Greetings from Shenzhen

So here I am at Shenzhen, China – standing in front of the Spring Cocoon which is a big sports centre that obviously looks like a cocoon.



I don’t always wear socks and nikes with my dresses but this was day three of our trip and I knew well and truly by then that you weren’t always going to open the door to the ladies and find a toilet sitting there. I was well over the shock of seeing a hole in the ground or a grate in the floor no matter how fancy the neon sign outside is and if I can give you one bit of advice about travelling to Asia ladies it would be to strengthen your thighs and to pack dresses. Because its a hell of a lot easier to use a public squat toilet in a dress than it is trying to wrestle your jeans and undies around your knees while keeping your shoes clean while there is a line of people waiting just outside the door.

Shenzhen was an interesting place. It’s just over the border from hong Kong, about an hours drive. We went through customs and immigration and met up with our guide who spent the day with us. She was so open in talking about life as a young women in China and she had such a great sense of humour. It must be hard to talk up a place that offers you such restricted freedom as a citizen but you could tell she loved her home even though it frustrated her and her knowledge of the history and customs made it a really interesting day.

It’s hard to believe that just 29 years ago this place was a fishing village, now it’s all high rise and financial centres.






I asked her about the cars everyone was driving, how they were so new and where were all the old bombs and she said that people only started driving cars there ten years ago, she laughed and said they called it The Peoples Republic of Bicycle. Still plenty of them around.



Viagra anyone?


Here we are taking a break outside the Lo Wu shopping centre.


It looks harmless enough from the outside


But don’t be fooled, this shopping centre is not for the faint hearted, oh no, this centre rates shopping as an extreme sport. Five levels and almost two thousand shops – be prepared to be followed and badgered and touched and asked about five hundred times if you’d like a rolex or a handbag. But oh my, do they have some handbags.


Not that I like handbags. I’m not much of a shopper at all so once we’d had a look around we went for a walk about outside. We tried to buy some KFC but they wouldn’t take hong kong dollars.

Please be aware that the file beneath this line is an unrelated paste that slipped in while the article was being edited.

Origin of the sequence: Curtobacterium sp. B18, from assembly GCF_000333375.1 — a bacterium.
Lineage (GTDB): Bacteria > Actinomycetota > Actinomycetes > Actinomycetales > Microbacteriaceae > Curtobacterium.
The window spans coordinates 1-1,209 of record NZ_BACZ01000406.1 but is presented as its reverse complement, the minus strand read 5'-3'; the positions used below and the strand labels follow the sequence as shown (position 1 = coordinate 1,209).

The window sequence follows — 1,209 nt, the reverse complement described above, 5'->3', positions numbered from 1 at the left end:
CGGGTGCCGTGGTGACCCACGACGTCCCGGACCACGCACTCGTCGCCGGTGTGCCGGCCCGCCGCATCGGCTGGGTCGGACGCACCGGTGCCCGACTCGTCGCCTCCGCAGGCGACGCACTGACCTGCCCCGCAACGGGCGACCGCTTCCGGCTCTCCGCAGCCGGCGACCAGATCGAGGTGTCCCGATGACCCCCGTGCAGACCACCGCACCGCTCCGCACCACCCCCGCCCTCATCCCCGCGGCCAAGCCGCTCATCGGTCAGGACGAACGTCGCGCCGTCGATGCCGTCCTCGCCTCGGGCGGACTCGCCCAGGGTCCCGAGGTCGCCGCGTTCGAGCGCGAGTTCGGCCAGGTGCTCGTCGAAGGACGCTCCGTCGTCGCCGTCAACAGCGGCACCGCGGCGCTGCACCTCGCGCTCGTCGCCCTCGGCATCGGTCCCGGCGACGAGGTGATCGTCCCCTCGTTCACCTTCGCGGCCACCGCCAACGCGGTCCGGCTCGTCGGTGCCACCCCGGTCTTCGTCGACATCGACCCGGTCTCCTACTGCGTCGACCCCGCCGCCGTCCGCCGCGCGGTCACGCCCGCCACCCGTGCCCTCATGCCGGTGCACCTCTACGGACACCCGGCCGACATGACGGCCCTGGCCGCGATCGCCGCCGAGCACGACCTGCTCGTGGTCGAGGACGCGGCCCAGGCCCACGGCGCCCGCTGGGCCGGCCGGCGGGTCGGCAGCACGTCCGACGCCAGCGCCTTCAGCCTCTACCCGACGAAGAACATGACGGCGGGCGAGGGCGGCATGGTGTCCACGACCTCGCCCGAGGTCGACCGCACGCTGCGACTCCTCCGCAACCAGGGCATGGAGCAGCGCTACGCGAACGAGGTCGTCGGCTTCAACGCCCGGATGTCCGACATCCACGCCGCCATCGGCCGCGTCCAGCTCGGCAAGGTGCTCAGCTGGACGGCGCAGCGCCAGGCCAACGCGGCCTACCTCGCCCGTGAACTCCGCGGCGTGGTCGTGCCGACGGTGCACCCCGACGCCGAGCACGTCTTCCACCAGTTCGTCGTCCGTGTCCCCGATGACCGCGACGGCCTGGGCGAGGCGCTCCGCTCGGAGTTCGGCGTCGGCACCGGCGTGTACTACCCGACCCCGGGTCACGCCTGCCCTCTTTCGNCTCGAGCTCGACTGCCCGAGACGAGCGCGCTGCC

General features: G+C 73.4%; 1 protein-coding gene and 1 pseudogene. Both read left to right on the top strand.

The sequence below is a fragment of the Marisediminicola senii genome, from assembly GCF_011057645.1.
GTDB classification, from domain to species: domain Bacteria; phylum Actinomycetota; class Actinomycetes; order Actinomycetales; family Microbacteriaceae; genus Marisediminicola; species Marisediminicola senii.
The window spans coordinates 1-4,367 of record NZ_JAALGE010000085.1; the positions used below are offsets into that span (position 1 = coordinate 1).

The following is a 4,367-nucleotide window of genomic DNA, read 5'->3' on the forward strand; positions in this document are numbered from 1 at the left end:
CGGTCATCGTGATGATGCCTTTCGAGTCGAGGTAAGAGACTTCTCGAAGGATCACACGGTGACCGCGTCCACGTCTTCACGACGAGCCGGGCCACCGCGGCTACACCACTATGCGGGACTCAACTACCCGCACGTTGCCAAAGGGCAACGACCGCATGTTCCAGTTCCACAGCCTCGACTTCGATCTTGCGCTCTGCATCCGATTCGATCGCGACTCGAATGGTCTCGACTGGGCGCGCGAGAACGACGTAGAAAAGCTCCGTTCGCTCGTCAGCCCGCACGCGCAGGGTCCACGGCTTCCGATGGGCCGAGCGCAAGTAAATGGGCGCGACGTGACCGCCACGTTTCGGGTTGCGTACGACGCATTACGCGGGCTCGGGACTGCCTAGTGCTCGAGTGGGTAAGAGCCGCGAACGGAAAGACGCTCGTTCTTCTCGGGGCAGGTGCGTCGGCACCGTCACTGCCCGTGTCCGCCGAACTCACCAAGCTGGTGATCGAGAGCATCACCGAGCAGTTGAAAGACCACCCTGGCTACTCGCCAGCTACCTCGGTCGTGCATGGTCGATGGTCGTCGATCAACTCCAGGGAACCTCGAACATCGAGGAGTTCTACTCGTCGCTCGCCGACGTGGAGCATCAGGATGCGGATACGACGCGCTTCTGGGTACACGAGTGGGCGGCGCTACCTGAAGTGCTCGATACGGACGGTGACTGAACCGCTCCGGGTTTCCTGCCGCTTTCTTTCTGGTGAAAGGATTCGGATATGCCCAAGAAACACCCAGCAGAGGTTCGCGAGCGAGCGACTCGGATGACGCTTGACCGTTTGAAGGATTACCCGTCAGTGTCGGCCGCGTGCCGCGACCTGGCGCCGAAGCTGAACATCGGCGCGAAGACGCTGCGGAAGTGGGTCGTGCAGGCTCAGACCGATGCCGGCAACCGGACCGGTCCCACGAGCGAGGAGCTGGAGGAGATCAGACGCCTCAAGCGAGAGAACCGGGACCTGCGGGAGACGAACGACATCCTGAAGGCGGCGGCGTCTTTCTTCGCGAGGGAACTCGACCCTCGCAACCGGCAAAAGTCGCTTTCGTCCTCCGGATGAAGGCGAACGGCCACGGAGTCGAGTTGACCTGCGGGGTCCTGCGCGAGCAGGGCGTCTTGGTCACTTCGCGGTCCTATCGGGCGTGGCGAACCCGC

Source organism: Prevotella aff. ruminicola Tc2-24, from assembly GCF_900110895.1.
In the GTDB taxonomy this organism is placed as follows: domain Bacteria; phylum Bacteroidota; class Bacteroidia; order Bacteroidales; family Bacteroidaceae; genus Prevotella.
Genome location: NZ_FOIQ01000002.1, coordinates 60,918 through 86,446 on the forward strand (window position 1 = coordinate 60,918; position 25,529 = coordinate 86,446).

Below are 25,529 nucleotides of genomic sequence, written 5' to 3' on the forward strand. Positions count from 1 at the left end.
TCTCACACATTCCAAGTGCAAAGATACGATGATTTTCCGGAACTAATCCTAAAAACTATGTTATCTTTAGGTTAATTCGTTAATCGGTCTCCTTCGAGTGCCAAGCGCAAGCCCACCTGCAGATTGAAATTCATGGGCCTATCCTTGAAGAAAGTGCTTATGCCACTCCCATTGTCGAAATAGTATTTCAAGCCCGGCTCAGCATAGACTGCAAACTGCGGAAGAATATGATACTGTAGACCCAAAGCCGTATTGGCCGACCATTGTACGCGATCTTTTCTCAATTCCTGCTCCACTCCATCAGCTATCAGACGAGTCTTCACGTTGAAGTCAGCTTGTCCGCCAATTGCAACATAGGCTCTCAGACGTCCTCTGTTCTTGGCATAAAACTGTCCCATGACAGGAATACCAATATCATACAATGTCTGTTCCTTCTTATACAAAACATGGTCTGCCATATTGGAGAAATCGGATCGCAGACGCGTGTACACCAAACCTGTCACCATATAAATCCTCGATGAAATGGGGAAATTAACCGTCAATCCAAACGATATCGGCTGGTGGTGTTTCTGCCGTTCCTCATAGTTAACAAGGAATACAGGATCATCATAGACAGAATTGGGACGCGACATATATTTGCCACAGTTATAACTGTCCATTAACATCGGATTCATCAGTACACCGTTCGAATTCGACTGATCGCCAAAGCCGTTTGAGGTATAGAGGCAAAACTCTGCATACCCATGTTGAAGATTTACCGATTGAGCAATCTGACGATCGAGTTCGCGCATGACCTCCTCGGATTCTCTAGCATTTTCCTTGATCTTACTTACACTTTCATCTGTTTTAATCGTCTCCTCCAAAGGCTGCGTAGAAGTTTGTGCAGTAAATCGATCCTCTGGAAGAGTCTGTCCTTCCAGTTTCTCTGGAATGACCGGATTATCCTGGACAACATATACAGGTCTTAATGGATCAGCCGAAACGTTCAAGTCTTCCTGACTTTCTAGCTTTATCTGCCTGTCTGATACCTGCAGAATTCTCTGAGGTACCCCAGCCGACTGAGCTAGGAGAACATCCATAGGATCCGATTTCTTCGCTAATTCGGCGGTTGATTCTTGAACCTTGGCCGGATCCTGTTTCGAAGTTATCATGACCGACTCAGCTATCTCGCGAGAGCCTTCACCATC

Which was why we were hanging around on the street with Daz waving his $10 about saying he needed a drink which immediately attracted the attention of the one armed beggar. He made a beeline straight for us and then they started arguing and I just stood looking over the railing at the promenade. It was part of the train station and everyone was getting off with cardboard boxes, not suitcases. Some people had five or six boxes packed and strapped. All those brown things people have are packed boxes.


Anyway I heard Daz say – No man, I need it and I thought – really? you really need that $1.20 more than his homeless armless man, but then the police turned up and made him go away anyway. There were a few people begging but you see way way more in Sydney.

I think China is somewhere I’d like to see more of – such an interesting history. I’ll add it to my list.


12 thoughts on “Greetings from Shenzhen

  1. this is so awesome! two of my friends are in beijing right now, and they are hoping to move to shenzhen very soon to teach english. something about the company they are there with has messed up the dates so it may be a little while for them yet but i’m about to email this post to them! maybe you guys can get in contact 😉 great pics! x

    • You’ll have to tell them to get over to Hong Kong while they’re there. It’s only about an hour from Shenzhen. People living in Shenzhen really look to Hong Kong as somewhere they’d like to live due to the freedom and progressive ways. And tell them to get to the silk factory in Shenzhen and buy a silk quilt and quilt cover – that’s one thing I regret not doing.

    • I hope he has a great time. I might go in a few years, I think I’d want to go on an organised tour though. He should duck over the border to Hong Kong while he’s there.

    • Well you need about three kids, two dogs and four cats to help resolve that problem. lol. I can just block it all out, it’s like I was walking around with the cone of silence over me, just show them the hand and keep walking.

  2. Asia is such a mix of extreme poverty and wealth…I’ve travelled there quite a bit but not to China I would like to go to Kumming though and the petrified forest. Great trip you’re having!

    • So many interetsing things to see there – such an old culture. I mean we think somethings old here if it’s been around for a couple of hundred years! I would have liked to have seen the Teracotta Warriors – there was an exhibition in Hong Kong at the History Museum but it was sold out. So I missed them when they were in Australia and I missed them in Hong Kong so I guess I’ll have to go to Xian in China to see them.

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